Border clampdown hits vital Iraq aid

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IRAQ'S claim that stringent new border controls in Jordan, aimed at stemming sanctions-busting, are also cutting Iraq's lifeline of authorised humanitarian supplies of food and medicine, is being given some credence by senior Western diplomats in Amman.

Under the United Nations sanctions, all food and medicines can flow freely and legitimately into the country. Most of these supplies have been entering Iraq through Jordan. The problem is that, to be effective, customs checks inevitably delay legal and illegal goods. One result of the clampdown is that traders in legal goods no longer see any profit in fighting with the bureaucracy. The number of trucks now crossing the Jordanian-Iraqi border has dwindled to a trickle. There were 600 a day going through before July; now there are about 30.

Reports of food spoiling and legitimate shipments being delayed have been received, say the diplomats. One Western official even suggested that it might be a good thing if Jordan enforced its new customs checks a little less enthusiastically. The strictness of the new regime was Jordan's 'initial flush of enthusiasm' after recent warnings from the United States, and the situation might ease once this enthusiasm waned, he said.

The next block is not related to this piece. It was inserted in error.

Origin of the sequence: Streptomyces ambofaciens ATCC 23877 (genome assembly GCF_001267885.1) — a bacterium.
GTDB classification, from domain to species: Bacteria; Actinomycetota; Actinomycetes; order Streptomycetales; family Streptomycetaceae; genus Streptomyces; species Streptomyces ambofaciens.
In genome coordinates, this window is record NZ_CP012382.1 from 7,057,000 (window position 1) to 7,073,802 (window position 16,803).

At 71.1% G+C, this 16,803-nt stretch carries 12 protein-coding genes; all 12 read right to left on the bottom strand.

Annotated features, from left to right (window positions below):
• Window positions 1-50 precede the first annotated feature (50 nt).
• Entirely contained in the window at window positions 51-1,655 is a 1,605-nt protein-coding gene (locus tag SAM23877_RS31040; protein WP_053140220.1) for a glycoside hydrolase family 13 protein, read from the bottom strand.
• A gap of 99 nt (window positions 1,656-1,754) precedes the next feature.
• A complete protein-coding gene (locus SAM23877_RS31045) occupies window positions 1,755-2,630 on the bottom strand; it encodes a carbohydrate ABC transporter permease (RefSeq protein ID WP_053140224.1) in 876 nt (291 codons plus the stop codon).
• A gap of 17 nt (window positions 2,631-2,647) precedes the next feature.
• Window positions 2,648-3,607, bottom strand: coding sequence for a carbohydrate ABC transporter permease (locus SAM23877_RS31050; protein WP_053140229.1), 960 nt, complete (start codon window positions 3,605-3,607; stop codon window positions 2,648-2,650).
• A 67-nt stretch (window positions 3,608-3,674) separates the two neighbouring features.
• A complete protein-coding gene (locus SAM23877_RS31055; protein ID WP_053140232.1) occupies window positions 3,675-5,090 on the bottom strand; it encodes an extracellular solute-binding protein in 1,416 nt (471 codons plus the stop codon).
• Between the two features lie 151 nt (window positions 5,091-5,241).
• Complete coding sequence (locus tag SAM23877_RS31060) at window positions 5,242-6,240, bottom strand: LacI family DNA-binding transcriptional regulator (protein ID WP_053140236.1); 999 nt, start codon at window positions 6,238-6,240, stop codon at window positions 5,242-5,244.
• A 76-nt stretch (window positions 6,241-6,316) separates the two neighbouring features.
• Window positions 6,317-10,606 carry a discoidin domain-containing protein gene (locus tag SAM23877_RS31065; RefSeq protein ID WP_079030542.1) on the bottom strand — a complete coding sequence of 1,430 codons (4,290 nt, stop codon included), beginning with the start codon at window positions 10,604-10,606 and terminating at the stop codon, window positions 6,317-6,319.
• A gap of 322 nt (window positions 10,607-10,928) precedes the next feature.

Another cause of the fall-off in supplies reaching Iraq may have been the reported execution by President Saddam Hussein of 42 Iraqi merchants - mostly trading in banned goods from Jordan - for profiteering. The executions have struck fear into Iraqi traders in Amman. In addition, some observers speculate that the lack of hard currency and hyper- inflation in Iraq may be deterring traders from doing deals for fear of not being paid.

Diplomats concede that it does not help the UN if sanctions rules are imposed so tightly that legal goods are blocked and the humanitarian crisis in Iraq worsens. The irony of this analysis will not be lost on King Hussein. For months, Jordan, which in the past depended heavily on trade with Iraq, has been vilified for allowing goods barred under UN sanctions to enter Iraq. It has been accused of slack checks at border crossing points, the airport in Amman and the port of Aqaba.

Last month the US Secretary of State, James Baker, raised the issue during a visit to Jordan, and the King was told that, unless Jordan clamped down, the UN would send in international observers. Jordan did as it was told.

Sources at one Amman airport transit company, which ships Iraq's medicine stocks, say it is now taking goods one or two weeks to pass through controls, whereas before it was taking a few days. Trucks heading for the Iraqi border are being inspected at several stages. Even goods which have been checked and sealed at Aqaba are now being re-examined at the border.

In the back corridors of the UN, however, Jordan has argued that sanctions are not the way to bring Iraq to heel and will only cause suffering.